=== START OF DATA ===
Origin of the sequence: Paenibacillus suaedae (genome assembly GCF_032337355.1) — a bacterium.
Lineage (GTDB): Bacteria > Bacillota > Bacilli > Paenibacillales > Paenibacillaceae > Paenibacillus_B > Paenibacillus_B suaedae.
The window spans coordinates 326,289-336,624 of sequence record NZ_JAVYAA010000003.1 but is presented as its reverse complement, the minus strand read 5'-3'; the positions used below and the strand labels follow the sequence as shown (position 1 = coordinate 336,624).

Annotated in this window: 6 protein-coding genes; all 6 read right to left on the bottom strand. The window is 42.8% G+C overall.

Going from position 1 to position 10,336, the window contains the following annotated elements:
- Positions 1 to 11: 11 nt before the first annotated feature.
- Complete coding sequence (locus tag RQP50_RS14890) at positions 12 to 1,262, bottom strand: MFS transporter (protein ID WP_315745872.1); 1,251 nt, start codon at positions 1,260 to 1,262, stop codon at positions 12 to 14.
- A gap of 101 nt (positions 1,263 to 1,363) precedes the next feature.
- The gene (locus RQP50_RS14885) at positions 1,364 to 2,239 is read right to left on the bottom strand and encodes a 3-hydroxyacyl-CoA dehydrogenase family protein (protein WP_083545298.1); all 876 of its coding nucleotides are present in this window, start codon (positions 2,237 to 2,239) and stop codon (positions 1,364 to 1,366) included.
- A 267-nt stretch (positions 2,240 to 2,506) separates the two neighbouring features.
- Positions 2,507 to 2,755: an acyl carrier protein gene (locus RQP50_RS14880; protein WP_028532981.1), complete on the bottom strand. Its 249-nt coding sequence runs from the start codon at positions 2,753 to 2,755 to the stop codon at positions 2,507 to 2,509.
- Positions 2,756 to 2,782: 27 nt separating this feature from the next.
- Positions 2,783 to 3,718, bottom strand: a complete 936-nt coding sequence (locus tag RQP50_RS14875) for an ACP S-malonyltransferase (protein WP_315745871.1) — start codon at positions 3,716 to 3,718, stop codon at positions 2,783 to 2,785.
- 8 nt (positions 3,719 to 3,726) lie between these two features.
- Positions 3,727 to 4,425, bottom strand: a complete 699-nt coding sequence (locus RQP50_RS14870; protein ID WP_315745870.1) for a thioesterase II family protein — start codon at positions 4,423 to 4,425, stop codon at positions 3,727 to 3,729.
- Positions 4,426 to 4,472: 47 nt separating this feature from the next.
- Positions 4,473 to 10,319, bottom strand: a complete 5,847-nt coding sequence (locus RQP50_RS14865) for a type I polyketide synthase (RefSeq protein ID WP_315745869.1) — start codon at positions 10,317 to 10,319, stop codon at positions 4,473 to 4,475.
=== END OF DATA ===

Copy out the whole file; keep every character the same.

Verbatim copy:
Origin of the sequence: Paenibacillus suaedae (genome assembly GCF_032337355.1) — a bacterium.
Lineage (GTDB): Bacteria > Bacillota > Bacilli > Paenibacillales > Paenibacillaceae > Paenibacillus_B > Paenibacillus_B suaedae.
The window spans coordinates 326,289-336,624 of sequence record NZ_JAVYAA010000003.1 but is presented as its reverse complement, the minus strand read 5'-3'; the positions used below and the strand labels follow the sequence as shown (position 1 = coordinate 336,624).

Annotated in this window: 6 protein-coding genes; all 6 read right to left on the bottom strand. The window is 42.8% G+C overall.

Going from position 1 to position 10,336, the window contains the following annotated elements:
- Positions 1 to 11: 11 nt before the first annotated feature.
- Complete coding sequence (locus tag RQP50_RS14890) at positions 12 to 1,262, bottom strand: MFS transporter (protein ID WP_315745872.1); 1,251 nt, start codon at positions 1,260 to 1,262, stop codon at positions 12 to 14.
- A gap of 101 nt (positions 1,263 to 1,363) precedes the next feature.
- The gene (locus RQP50_RS14885) at positions 1,364 to 2,239 is read right to left on the bottom strand and encodes a 3-hydroxyacyl-CoA dehydrogenase family protein (protein WP_083545298.1); all 876 of its coding nucleotides are present in this window, start codon (positions 2,237 to 2,239) and stop codon (positions 1,364 to 1,366) included.
- A 267-nt stretch (positions 2,240 to 2,506) separates the two neighbouring features.
- Positions 2,507 to 2,755: an acyl carrier protein gene (locus RQP50_RS14880; protein WP_028532981.1), complete on the bottom strand. Its 249-nt coding sequence runs from the start codon at positions 2,753 to 2,755 to the stop codon at positions 2,507 to 2,509.
- Positions 2,756 to 2,782: 27 nt separating this feature from the next.
- Positions 2,783 to 3,718, bottom strand: a complete 936-nt coding sequence (locus tag RQP50_RS14875) for an ACP S-malonyltransferase (protein WP_315745871.1) — start codon at positions 3,716 to 3,718, stop codon at positions 2,783 to 2,785.
- 8 nt (positions 3,719 to 3,726) lie between these two features.
- Positions 3,727 to 4,425, bottom strand: a complete 699-nt coding sequence (locus RQP50_RS14870; protein ID WP_315745870.1) for a thioesterase II family protein — start codon at positions 4,423 to 4,425, stop codon at positions 3,727 to 3,729.
- Positions 4,426 to 4,472: 47 nt separating this feature from the next.
- Positions 4,473 to 10,319, bottom strand: a complete 5,847-nt coding sequence (locus RQP50_RS14865) for a type I polyketide synthase (RefSeq protein ID WP_315745869.1) — start codon at positions 10,317 to 10,319, stop codon at positions 4,473 to 4,475.